Personal Neuro Connections

Have you ever wished you could communicate with someone silently? In modern neurotechnology, scientists have made it possible for humans to use their brains to communicate with external systems. For example, we just read about the paralysis patient Hutchinson who used her mind to move a robotic arm. While this is a great advancement in neurotechnology, I think it could be taken further in the future, to the point of humans sending brain signals to each other. This could be a great advancement that could connect two people on a larger scale than ever before, and it would show how the brain can be a very complex system.

To make this possible, a small sensor chip, much like the chip implanted in Hutchinson’s brain, would be surgically placed in each brain. This would be the chip that studies the neurons around it and send the signal to the other person. It is important to note that this would only send a signal out, not receive one. Thus, to create a send-and-receive system between two people, both subjects would also have to be implanted with a receiving chip. The receiving chip will be loaded with a complex system that sorts the brain signals and decodes action potentials, sending them to the region of the brain where they originated from. To initiate the send-and-receive response, a remote could be made for each subject with two buttons: a receiving power button and a sending power button. So, if one subject had both the buttons on but the other person only had the receiving button on, they could receive a signal but not send one, and vice versa.  I imagine that at least at  first, the system will only be able to send and receive signals that are very vague. A subject could send a signal to another subject that could prompt the receiving subject to display a feeling that is being projected in the first subject’s mind. For example, if the first subject were eating something sweet, it could send the signal to the other person, and the second subject’s mind would fire sensory neurons to show what the first subject is experiencing.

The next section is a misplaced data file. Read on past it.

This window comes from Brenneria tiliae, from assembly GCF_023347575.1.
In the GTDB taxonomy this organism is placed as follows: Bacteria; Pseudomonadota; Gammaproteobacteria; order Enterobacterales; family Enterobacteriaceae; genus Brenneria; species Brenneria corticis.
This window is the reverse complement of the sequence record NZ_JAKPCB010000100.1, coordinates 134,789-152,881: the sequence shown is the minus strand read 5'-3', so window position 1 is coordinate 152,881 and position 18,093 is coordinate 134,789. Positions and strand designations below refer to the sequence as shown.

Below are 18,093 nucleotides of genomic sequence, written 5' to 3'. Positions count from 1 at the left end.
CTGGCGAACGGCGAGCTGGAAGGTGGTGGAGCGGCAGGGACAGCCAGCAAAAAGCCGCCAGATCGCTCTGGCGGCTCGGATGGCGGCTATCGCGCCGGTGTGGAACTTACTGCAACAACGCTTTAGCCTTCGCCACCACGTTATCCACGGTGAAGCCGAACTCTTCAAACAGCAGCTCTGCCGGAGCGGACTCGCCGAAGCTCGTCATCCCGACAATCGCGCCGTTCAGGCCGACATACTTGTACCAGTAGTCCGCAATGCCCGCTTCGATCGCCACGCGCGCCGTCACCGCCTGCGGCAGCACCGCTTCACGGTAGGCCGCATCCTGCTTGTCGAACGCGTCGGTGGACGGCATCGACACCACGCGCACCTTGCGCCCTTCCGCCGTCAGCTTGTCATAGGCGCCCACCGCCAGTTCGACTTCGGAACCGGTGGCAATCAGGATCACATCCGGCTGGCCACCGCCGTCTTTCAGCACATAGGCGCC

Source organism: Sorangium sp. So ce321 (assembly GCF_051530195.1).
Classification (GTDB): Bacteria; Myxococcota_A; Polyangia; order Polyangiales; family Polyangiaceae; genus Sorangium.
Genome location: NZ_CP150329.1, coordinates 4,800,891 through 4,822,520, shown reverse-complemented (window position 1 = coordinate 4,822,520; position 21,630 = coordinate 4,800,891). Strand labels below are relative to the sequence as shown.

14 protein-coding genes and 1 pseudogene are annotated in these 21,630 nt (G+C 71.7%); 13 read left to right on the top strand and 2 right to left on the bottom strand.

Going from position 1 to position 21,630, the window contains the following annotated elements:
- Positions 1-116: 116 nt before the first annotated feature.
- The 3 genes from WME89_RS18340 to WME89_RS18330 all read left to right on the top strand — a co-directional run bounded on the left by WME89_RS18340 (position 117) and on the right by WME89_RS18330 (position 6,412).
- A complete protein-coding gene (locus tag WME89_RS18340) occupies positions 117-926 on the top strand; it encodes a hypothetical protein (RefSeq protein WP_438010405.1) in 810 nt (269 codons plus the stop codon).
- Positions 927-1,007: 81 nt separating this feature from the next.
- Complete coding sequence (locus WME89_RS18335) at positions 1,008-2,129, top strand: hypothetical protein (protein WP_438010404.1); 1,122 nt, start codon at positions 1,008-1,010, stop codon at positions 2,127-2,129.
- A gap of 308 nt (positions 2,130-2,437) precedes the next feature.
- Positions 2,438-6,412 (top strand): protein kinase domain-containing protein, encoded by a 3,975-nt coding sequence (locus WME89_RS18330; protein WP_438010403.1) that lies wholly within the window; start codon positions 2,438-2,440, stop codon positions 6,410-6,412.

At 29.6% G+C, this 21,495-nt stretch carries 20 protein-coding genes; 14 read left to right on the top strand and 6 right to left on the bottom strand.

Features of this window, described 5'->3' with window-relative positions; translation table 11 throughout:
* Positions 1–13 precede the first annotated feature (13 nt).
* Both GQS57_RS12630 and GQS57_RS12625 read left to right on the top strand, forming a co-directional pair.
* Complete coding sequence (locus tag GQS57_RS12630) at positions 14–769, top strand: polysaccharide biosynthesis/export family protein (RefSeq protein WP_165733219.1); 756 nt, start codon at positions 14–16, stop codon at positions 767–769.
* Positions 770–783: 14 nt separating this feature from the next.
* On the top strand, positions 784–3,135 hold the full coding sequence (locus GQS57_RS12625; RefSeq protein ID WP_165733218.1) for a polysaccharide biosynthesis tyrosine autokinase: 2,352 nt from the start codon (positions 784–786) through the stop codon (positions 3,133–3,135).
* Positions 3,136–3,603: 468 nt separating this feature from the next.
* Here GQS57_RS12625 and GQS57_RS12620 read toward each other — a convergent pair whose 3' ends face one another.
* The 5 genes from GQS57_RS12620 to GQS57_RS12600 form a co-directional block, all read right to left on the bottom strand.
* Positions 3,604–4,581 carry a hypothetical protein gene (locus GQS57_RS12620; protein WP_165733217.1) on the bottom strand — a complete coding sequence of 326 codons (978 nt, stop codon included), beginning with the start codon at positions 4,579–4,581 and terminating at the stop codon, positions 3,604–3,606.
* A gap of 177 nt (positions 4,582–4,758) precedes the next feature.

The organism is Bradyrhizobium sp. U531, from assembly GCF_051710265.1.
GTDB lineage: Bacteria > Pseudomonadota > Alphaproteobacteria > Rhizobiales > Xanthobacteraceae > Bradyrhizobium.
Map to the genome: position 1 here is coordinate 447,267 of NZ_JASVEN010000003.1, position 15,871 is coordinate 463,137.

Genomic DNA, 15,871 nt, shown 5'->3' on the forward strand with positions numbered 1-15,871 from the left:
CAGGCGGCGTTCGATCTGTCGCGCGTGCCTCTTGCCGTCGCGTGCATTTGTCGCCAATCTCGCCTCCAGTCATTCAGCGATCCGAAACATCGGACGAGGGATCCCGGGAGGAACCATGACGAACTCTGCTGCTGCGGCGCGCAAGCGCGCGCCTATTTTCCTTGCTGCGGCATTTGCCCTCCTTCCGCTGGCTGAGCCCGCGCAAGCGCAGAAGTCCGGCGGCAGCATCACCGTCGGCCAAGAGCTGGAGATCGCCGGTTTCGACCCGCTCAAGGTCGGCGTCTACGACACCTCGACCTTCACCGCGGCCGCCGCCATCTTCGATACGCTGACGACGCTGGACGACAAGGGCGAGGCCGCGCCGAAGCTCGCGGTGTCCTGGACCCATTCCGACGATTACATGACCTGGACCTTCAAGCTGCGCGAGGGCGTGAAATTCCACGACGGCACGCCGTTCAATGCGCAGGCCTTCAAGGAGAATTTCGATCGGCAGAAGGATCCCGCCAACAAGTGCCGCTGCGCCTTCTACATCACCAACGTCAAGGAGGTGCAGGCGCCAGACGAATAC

Though this would appear to be a cool invention, I think that it would still be dozens of years before a system like this could be perfected. While it is very possible to implant a sensor chip that studies the neurons around it in a human’s brain today, the real struggle in this device would be the receiving chip. In order to create software that can decode neuron signals from another person’s brain, scientists would have to identify incredible amounts of neuron signals that would likely be impossible for a long time. And once scientists create the devices, there is still a large chunk of time that would have to be dedicated to testing the system on model organisms before it could be trusted to work on humans.

But alas, it is important to never underestimate the future.

The following picture is a brief sketch of what I infer the system would look like. The chips would each be about the size of a lady bug, much like Hutchison’s sensor was. The receiving chip would contain a much more complex system, however, because it would contain the decoding system.

photo (2)

4 responses to “Personal Neuro Connections”

  1. Swathi Srinivasan says:

    I love you invention! I read the first line and instantly thought: why doesn’t this exist already? Great job!

  2. Tina Voelcker says:

    This is really fun! One thing that came to my mind as I was reading it is that you’d need a “full brain map” from each person to know where to send the signals too in the receiving part, since every brain is different.

  3. Carlos Aizenman says:

    What a fun idea. The Nicolelis lab has done something similar, but much more rudimentary, in rats:

    In this case its mostly just showmanship, but one day it might lead to something like you describe.

  4. Brianna Margaret Cathey says:

    Very cool idea! The first thing I thought of after reading this is if a government spy agency used this technology to communicate and carry out super secret operations based on unpredictable situations without the target(s) finding out. This could come in handy for a lot of different things like this and for long distance communication.

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